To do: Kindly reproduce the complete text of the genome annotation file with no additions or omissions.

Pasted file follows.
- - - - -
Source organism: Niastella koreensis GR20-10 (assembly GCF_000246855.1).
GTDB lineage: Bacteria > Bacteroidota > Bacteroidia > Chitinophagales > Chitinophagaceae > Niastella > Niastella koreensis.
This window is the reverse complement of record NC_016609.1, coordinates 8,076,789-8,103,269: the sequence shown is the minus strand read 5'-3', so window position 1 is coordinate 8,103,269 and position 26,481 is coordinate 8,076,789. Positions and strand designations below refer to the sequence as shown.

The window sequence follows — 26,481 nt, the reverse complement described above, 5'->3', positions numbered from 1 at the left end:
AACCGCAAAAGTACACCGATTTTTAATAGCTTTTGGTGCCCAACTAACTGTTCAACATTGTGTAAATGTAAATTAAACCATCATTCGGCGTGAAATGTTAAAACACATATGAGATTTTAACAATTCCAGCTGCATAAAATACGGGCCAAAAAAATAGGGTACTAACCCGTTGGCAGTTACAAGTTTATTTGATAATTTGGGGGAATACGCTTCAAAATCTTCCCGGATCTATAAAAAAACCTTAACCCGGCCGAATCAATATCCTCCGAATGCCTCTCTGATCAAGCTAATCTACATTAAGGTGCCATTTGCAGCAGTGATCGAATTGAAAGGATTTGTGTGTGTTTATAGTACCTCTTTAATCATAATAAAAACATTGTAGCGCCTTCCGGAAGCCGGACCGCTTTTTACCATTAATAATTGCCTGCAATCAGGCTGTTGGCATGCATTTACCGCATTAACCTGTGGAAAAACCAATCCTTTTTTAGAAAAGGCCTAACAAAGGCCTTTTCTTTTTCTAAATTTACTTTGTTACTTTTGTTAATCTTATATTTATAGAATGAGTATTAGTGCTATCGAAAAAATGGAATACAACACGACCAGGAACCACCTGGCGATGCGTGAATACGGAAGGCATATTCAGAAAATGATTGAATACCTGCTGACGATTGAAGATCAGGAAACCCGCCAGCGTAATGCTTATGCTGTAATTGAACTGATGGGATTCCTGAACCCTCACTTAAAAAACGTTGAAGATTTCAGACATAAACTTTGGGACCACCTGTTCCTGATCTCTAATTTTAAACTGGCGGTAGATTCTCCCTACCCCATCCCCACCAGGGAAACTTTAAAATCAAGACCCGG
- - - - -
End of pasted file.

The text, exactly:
Source organism: Niastella koreensis GR20-10 (assembly GCF_000246855.1).
GTDB lineage: Bacteria > Bacteroidota > Bacteroidia > Chitinophagales > Chitinophagaceae > Niastella > Niastella koreensis.
This window is the reverse complement of record NC_016609.1, coordinates 8,076,789-8,103,269: the sequence shown is the minus strand read 5'-3', so window position 1 is coordinate 8,103,269 and position 26,481 is coordinate 8,076,789. Positions and strand designations below refer to the sequence as shown.

The window sequence follows — 26,481 nt, the reverse complement described above, 5'->3', positions numbered from 1 at the left end:
AACCGCAAAAGTACACCGATTTTTAATAGCTTTTGGTGCCCAACTAACTGTTCAACATTGTGTAAATGTAAATTAAACCATCATTCGGCGTGAAATGTTAAAACACATATGAGATTTTAACAATTCCAGCTGCATAAAATACGGGCCAAAAAAATAGGGTACTAACCCGTTGGCAGTTACAAGTTTATTTGATAATTTGGGGGAATACGCTTCAAAATCTTCCCGGATCTATAAAAAAACCTTAACCCGGCCGAATCAATATCCTCCGAATGCCTCTCTGATCAAGCTAATCTACATTAAGGTGCCATTTGCAGCAGTGATCGAATTGAAAGGATTTGTGTGTGTTTATAGTACCTCTTTAATCATAATAAAAACATTGTAGCGCCTTCCGGAAGCCGGACCGCTTTTTACCATTAATAATTGCCTGCAATCAGGCTGTTGGCATGCATTTACCGCATTAACCTGTGGAAAAACCAATCCTTTTTTAGAAAAGGCCTAACAAAGGCCTTTTCTTTTTCTAAATTTACTTTGTTACTTTTGTTAATCTTATATTTATAGAATGAGTATTAGTGCTATCGAAAAAATGGAATACAACACGACCAGGAACCACCTGGCGATGCGTGAATACGGAAGGCATATTCAGAAAATGATTGAATACCTGCTGACGATTGAAGATCAGGAAACCCGCCAGCGTAATGCTTATGCTGTAATTGAACTGATGGGATTCCTGAACCCTCACTTAAAAAACGTTGAAGATTTCAGACATAAACTTTGGGACCACCTGTTCCTGATCTCTAATTTTAAACTGGCGGTAGATTCTCCCTACCCCATCCCCACCAGGGAAACTTTAAAATCAAGACCCGG